Irrigation is a fancy word for watering plants to help them grow. Of course it’s important to water plants when it’s hot out, but farmers also use irrigation to help increase crop density, or the number of crops that can be grown in an area.
Farmers are in the business of water. Healthy crops need water and a lot of healthy crops need a lot of water. Farmers practice smart irrigation techniques that help save themselves thousands of dollars each year.
Did you know that 40% of the world's food supply is farmed on irrigated cropland? And almost half of that is land lies within China, India, and the US. In the early days of irrigation, very little water conservation equipment or technology was available and large amounts of water were lost to evaporation or runoff.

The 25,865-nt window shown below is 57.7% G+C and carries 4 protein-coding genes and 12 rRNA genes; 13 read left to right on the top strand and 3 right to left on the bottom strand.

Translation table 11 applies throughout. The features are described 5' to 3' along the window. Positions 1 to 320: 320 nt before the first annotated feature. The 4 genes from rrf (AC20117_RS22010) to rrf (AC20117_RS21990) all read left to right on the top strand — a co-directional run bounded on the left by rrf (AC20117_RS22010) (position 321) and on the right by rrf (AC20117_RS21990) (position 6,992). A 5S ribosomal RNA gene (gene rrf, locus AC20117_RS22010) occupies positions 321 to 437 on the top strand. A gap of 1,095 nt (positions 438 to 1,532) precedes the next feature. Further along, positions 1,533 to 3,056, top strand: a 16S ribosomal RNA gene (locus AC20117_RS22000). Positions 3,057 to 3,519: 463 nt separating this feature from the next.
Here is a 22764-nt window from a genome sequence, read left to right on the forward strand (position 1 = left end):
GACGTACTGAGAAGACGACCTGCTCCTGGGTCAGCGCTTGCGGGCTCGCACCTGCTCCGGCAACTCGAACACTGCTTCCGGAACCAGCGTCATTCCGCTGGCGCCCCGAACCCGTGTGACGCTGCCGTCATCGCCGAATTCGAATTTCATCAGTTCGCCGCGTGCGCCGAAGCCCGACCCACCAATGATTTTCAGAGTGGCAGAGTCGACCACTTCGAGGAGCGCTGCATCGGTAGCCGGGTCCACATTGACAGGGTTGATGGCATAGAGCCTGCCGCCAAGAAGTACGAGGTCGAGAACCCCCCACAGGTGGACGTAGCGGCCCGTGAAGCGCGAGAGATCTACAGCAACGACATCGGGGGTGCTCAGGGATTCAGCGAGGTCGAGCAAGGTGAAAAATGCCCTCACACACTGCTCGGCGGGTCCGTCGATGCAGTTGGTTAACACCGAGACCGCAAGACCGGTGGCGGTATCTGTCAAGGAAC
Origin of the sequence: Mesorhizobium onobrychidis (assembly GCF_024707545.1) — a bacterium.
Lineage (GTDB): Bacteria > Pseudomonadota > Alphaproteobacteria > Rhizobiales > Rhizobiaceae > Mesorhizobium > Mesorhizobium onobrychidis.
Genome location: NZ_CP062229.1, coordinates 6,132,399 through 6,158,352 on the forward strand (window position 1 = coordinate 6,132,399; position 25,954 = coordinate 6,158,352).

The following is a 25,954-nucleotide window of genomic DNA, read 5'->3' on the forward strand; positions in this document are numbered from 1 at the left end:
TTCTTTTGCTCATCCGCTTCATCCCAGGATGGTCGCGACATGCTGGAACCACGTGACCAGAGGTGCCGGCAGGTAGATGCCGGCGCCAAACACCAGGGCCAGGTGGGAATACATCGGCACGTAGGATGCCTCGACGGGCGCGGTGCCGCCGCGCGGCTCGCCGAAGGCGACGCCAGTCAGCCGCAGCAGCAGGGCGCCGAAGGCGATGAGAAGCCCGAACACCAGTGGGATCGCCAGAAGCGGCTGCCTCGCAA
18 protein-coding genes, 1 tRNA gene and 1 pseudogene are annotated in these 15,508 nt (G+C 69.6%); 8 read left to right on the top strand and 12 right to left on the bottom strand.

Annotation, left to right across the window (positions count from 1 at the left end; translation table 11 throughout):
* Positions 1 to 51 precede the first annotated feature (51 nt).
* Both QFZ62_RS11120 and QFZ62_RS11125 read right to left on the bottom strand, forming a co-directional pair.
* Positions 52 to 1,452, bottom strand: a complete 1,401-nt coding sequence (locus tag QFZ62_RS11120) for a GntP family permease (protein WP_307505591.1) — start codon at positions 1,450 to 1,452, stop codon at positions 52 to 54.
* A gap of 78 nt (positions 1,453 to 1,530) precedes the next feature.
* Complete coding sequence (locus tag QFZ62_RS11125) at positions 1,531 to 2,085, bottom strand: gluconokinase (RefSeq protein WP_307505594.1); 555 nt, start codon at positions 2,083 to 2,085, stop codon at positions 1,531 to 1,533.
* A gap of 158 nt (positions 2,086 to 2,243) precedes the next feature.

Technology has advanced significantly to maximize water efficiency. Some practices are simple and are things you probably do at home, such as watering during the coolest parts of the day to reduce evaporation. Some tools however, such as center pivot systems, use software on computers and mobile devices to control how much water crops receive, where the water goes, and when the irrigation system is turned on or off.
Visit The Groundwater Foundation's website to learn more about irrigation and check back on Wednesdays as Frannie explores how groundwater and irrigation help grow the food we eat.